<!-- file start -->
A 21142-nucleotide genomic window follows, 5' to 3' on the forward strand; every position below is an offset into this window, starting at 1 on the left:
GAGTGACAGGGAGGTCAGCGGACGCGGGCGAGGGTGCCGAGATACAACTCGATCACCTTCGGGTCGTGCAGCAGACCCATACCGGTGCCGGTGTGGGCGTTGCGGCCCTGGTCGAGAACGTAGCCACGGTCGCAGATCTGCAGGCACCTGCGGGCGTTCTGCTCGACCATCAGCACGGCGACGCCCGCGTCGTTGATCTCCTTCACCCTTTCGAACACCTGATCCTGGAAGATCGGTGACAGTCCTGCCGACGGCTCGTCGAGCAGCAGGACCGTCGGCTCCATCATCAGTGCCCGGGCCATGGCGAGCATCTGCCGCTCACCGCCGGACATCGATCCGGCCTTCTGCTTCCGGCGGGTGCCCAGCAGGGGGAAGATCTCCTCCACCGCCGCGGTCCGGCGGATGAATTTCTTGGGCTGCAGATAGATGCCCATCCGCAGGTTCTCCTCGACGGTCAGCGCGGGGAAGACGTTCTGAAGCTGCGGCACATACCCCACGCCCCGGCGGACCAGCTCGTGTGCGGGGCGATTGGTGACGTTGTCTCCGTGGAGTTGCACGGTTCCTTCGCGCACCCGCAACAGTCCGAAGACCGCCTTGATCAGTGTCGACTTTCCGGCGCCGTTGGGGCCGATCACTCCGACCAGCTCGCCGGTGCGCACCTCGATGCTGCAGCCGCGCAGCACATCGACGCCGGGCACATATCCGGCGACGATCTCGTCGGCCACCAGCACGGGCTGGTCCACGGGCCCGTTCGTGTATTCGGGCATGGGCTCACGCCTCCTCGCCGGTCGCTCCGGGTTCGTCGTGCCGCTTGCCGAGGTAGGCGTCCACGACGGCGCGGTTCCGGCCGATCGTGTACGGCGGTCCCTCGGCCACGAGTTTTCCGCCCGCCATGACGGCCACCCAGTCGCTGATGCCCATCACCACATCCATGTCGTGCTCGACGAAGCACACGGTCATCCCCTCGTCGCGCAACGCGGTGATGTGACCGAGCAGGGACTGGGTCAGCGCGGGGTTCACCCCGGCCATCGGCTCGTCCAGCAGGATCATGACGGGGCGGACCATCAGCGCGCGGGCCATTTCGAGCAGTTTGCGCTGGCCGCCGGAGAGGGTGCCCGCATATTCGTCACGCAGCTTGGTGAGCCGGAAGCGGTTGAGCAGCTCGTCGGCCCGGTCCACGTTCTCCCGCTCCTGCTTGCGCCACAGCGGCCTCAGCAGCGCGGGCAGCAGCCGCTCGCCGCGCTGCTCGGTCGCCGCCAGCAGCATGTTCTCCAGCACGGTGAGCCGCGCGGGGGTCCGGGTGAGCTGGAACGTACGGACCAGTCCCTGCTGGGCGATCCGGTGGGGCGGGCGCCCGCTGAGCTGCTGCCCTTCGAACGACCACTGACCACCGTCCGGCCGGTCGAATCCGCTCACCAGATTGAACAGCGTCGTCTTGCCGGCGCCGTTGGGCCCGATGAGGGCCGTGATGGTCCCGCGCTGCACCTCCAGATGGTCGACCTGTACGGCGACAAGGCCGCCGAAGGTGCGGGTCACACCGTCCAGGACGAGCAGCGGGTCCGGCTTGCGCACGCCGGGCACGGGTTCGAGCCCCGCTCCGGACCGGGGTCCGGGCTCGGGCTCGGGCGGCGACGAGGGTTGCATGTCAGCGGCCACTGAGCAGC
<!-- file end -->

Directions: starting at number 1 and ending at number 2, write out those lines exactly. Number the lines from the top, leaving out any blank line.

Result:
A 21142-nucleotide genomic window follows, 5' to 3' on the forward strand; every position below is an offset into this window, starting at 1 on the left:
GAGTGACAGGGAGGTCAGCGGACGCGGGCGAGGGTGCCGAGATACAACTCGATCACCTTCGGGTCGTGCAGCAGACCCATACCGGTGCCGGTGTGGGCGTTGCGGCCCTGGTCGAGAACGTAGCCACGGTCGCAGATCTGCAGGCACCTGCGGGCGTTCTGCTCGACCATCAGCACGGCGACGCCCGCGTCGTTGATCTCCTTCACCCTTTCGAACACCTGATCCTGGAAGATCGGTGACAGTCCTGCCGACGGCTCGTCGAGCAGCAGGACCGTCGGCTCCATCATCAGTGCCCGGGCCATGGCGAGCATCTGCCGCTCACCGCCGGACATCGATCCGGCCTTCTGCTTCCGGCGGGTGCCCAGCAGGGGGAAGATCTCCTCCACCGCCGCGGTCCGGCGGATGAATTTCTTGGGCTGCAGATAGATGCCCATCCGCAGGTTCTCCTCGACGGTCAGCGCGGGGAAGACGTTCTGAAGCTGCGGCACATACCCCACGCCCCGGCGGACCAGCTCGTGTGCGGGGCGATTGGTGACGTTGTCTCCGTGGAGTTGCACGGTTCCTTCGCGCACCCGCAACAGTCCGAAGACCGCCTTGATCAGTGTCGACTTTCCGGCGCCGTTGGGGCCGATCACTCCGACCAGCTCGCCGGTGCGCACCTCGATGCTGCAGCCGCGCAGCACATCGACGCCGGGCACATATCCGGCGACGATCTCGTCGGCCACCAGCACGGGCTGGTCCACGGGCCCGTTCGTGTATTCGGGCATGGGCTCACGCCTCCTCGCCGGTCGCTCCGGGTTCGTCGTGCCGCTTGCCGAGGTAGGCGTCCACGACGGCGCGGTTCCGGCCGATCGTGTACGGCGGTCCCTCGGCCACGAGTTTTCCGCCCGCCATGACGGCCACCCAGTCGCTGATGCCCATCACCACATCCATGTCGTGCTCGACGAAGCACACGGTCATCCCCTCGTCGCGCAACGCGGTGATGTGACCGAGCAGGGACTGGGTCAGCGCGGGGTTCACCCCGGCCATCGGCTCGTCCAGCAGGATCATGACGGGGCGGACCATCAGCGCGCGGGCCATTTCGAGCAGTTTGCGCTGGCCGCCGGAGAGGGTGCCCGCATATTCGTCACGCAGCTTGGTGAGCCGGAAGCGGTTGAGCAGCTCGTCGGCCCGGTCCACGTTCTCCCGCTCCTGCTTGCGCCACAGCGGCCTCAGCAGCGCGGGCAGCAGCCGCTCGCCGCGCTGCTCGGTCGCCGCCAGCAGCATGTTCTCCAGCACGGTGAGCCGCGCGGGGGTCCGGGTGAGCTGGAACGTACGGACCAGTCCCTGCTGGGCGATCCGGTGGGGCGGGCGCCCGCTGAGCTGCTGCCCTTCGAACGACCACTGACCACCGTCCGGCCGGTCGAATCCGCTCACCAGATTGAACAGCGTCGTCTTGCCGGCGCCGTTGGGCCCGATGAGGGCCGTGATGGTCCCGCGCTGCACCTCCAGATGGTCGACCTGTACGGCGACAAGGCCGCCGAAGGTGCGGGTCACACCGTCCAGGACGAGCAGCGGGTCCGGCTTGCGCACGCCGGGCACGGGTTCGAGCCCCGCTCCGGACCGGGGTCCGGGCTCGGGCTCGGGCGGCGACGAGGGTTGCATGTCAGCGGCCACTGAGCAGC